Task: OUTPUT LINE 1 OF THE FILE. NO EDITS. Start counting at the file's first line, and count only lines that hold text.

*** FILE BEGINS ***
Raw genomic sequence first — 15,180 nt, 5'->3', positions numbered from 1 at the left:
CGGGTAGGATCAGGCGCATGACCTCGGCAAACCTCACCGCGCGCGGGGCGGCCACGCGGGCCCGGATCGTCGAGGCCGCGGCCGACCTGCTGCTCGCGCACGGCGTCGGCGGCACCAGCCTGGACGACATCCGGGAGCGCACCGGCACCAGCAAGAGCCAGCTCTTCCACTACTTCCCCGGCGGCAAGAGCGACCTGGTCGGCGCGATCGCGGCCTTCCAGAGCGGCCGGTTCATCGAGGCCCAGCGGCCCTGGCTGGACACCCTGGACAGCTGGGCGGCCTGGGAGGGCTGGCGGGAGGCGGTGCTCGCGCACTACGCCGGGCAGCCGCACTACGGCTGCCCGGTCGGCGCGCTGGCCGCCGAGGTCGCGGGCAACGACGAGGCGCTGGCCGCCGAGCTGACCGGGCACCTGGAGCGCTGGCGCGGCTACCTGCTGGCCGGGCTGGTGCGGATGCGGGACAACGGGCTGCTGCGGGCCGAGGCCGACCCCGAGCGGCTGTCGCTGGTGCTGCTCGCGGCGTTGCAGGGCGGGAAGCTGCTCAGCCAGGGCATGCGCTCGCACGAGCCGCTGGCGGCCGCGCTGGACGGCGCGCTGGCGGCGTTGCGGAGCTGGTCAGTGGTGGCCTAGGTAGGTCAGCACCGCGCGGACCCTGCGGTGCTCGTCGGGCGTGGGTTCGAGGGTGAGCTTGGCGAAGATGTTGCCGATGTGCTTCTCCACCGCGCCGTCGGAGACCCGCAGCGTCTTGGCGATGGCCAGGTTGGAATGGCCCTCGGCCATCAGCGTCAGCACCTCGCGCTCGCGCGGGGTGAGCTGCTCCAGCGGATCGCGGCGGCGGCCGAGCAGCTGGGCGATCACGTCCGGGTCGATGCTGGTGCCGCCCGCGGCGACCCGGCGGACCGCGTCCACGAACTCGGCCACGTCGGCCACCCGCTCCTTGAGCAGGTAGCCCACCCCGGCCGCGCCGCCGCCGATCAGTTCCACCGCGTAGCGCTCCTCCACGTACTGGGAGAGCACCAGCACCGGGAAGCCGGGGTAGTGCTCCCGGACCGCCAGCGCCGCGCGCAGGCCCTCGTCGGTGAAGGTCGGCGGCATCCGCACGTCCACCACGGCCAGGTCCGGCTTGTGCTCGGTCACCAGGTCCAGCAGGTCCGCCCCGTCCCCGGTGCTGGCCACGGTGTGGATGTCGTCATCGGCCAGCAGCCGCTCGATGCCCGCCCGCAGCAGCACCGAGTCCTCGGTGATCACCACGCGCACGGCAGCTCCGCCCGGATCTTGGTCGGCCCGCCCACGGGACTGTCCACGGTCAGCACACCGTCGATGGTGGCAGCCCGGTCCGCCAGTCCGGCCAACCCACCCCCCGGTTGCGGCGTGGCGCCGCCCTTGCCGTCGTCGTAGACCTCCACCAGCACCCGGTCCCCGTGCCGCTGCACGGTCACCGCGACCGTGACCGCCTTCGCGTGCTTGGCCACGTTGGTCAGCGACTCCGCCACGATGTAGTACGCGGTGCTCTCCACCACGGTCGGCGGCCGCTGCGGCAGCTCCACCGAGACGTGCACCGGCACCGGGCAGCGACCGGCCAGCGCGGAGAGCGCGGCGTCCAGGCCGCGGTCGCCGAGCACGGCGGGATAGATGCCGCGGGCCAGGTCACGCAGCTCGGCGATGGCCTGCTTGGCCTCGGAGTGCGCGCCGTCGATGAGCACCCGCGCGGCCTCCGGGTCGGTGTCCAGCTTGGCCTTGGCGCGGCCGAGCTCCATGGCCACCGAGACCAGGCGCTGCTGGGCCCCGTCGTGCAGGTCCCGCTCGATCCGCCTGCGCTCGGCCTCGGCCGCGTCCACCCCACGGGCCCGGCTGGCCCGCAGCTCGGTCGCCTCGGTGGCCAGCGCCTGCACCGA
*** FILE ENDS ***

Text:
Raw genomic sequence first — 15,180 nt, 5'->3', positions numbered from 1 at the left: